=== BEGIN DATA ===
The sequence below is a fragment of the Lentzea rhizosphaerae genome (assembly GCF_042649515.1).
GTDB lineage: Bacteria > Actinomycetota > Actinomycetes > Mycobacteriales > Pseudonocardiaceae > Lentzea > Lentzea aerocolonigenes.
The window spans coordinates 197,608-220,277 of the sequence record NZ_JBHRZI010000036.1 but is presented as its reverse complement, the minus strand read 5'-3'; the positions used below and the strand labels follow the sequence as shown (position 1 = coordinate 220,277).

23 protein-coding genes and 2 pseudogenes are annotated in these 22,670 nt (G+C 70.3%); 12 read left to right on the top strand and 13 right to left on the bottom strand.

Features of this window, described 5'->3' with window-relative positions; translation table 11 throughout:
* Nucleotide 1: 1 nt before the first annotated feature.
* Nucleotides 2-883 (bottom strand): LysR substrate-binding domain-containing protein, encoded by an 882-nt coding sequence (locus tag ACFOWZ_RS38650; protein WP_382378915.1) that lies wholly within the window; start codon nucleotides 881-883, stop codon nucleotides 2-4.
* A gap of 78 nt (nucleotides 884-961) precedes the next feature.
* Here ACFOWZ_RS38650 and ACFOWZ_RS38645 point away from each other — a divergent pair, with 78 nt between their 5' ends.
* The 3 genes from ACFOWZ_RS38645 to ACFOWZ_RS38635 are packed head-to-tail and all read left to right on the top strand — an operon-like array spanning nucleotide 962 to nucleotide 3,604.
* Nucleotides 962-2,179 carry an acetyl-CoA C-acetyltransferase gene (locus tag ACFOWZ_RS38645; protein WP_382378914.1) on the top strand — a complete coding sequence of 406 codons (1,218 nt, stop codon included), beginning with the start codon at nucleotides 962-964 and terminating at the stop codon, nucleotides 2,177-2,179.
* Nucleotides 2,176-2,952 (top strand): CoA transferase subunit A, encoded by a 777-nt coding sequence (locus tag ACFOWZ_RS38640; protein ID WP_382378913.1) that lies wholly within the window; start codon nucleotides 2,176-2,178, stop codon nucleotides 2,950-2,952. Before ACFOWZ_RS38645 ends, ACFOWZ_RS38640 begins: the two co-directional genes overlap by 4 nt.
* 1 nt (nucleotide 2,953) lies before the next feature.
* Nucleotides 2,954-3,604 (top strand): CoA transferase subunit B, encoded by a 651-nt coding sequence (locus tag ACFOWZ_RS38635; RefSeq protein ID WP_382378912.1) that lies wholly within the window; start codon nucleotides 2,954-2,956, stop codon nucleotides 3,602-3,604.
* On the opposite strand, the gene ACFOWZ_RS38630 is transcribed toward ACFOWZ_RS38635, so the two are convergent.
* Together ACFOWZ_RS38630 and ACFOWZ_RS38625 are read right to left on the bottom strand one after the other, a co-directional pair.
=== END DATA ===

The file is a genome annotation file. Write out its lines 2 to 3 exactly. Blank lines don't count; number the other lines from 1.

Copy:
GTDB lineage: Bacteria > Actinomycetota > Actinomycetes > Mycobacteriales > Pseudonocardiaceae > Lentzea > Lentzea aerocolonigenes.
The window spans coordinates 197,608-220,277 of the sequence record NZ_JBHRZI010000036.1 but is presented as its reverse complement, the minus strand read 5'-3'; the positions used below and the strand labels follow the sequence as shown (position 1 = coordinate 220,277).